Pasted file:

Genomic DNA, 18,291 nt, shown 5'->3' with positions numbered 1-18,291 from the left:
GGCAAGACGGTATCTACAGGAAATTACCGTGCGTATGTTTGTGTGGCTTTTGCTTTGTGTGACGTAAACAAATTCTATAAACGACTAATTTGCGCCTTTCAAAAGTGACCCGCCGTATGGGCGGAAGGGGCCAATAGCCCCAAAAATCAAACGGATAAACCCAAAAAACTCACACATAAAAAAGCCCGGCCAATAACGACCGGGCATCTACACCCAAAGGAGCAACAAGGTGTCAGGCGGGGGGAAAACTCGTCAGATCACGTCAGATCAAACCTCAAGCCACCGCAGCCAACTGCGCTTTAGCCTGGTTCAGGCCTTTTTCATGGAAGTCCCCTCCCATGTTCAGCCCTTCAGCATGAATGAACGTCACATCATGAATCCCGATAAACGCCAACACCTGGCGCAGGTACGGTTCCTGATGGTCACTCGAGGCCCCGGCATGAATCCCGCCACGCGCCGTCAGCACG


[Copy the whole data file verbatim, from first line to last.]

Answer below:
Genomic DNA, 18,291 nt, shown 5'->3' with positions numbered 1-18,291 from the left:
GGCAAGACGGTATCTACAGGAAATTACCGTGCGTATGTTTGTGTGGCTTTTGCTTTGTGTGACGTAAACAAATTCTATAAACGACTAATTTGCGCCTTTCAAAAGTGACCCGCCGTATGGGCGGAAGGGGCCAATAGCCCCAAAAATCAAACGGATAAACCCAAAAAACTCACACATAAAAAAGCCCGGCCAATAACGACCGGGCATCTACACCCAAAGGAGCAACAAGGTGTCAGGCGGGGGGAAAACTCGTCAGATCACGTCAGATCAAACCTCAAGCCACCGCAGCCAACTGCGCTTTAGCCTGGTTCAGGCCTTTTTCATGGAAGTCCCCTCCCATGTTCAGCCCTTCAGCATGAATGAACGTCACATCATGAATCCCGATAAACGCCAACACCTGGCGCAGGTACGGTTCCTGATGGTCACTCGAGGCCCCGGCATGAATCCCGCCACGCGCCGTCAGCACG